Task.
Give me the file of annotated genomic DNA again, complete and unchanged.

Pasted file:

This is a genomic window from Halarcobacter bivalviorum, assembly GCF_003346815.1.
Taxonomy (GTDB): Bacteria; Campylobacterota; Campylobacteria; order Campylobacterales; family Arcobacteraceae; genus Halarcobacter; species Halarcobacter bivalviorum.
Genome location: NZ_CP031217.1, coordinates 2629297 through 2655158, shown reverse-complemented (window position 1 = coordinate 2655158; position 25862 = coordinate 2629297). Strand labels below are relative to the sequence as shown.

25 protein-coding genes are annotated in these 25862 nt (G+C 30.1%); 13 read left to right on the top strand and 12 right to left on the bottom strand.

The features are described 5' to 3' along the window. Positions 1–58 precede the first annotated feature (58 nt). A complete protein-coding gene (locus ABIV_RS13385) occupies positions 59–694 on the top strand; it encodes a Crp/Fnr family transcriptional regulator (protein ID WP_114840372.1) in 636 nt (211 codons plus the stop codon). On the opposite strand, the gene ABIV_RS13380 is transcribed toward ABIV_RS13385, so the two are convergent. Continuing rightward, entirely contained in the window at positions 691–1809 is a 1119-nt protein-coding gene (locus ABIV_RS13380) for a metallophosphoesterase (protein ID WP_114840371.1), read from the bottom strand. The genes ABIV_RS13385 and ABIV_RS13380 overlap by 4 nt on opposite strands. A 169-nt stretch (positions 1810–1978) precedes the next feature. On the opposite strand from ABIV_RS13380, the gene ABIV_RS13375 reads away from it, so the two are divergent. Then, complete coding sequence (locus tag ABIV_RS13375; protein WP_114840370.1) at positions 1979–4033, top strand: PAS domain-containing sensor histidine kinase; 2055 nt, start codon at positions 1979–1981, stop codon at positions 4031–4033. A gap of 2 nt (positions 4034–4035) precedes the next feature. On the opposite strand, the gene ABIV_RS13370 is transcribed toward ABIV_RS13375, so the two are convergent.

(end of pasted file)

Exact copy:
This is a genomic window from Halarcobacter bivalviorum, assembly GCF_003346815.1.
Taxonomy (GTDB): Bacteria; Campylobacterota; Campylobacteria; order Campylobacterales; family Arcobacteraceae; genus Halarcobacter; species Halarcobacter bivalviorum.
Genome location: NZ_CP031217.1, coordinates 2629297 through 2655158, shown reverse-complemented (window position 1 = coordinate 2655158; position 25862 = coordinate 2629297). Strand labels below are relative to the sequence as shown.

25 protein-coding genes are annotated in these 25862 nt (G+C 30.1%); 13 read left to right on the top strand and 12 right to left on the bottom strand.

The features are described 5' to 3' along the window. Positions 1–58 precede the first annotated feature (58 nt). A complete protein-coding gene (locus ABIV_RS13385) occupies positions 59–694 on the top strand; it encodes a Crp/Fnr family transcriptional regulator (protein ID WP_114840372.1) in 636 nt (211 codons plus the stop codon). On the opposite strand, the gene ABIV_RS13380 is transcribed toward ABIV_RS13385, so the two are convergent. Continuing rightward, entirely contained in the window at positions 691–1809 is a 1119-nt protein-coding gene (locus ABIV_RS13380) for a metallophosphoesterase (protein ID WP_114840371.1), read from the bottom strand. The genes ABIV_RS13385 and ABIV_RS13380 overlap by 4 nt on opposite strands. A 169-nt stretch (positions 1810–1978) precedes the next feature. On the opposite strand from ABIV_RS13380, the gene ABIV_RS13375 reads away from it, so the two are divergent. Then, complete coding sequence (locus tag ABIV_RS13375; protein WP_114840370.1) at positions 1979–4033, top strand: PAS domain-containing sensor histidine kinase; 2055 nt, start codon at positions 1979–1981, stop codon at positions 4031–4033. A gap of 2 nt (positions 4034–4035) precedes the next feature. On the opposite strand, the gene ABIV_RS13370 is transcribed toward ABIV_RS13375, so the two are convergent.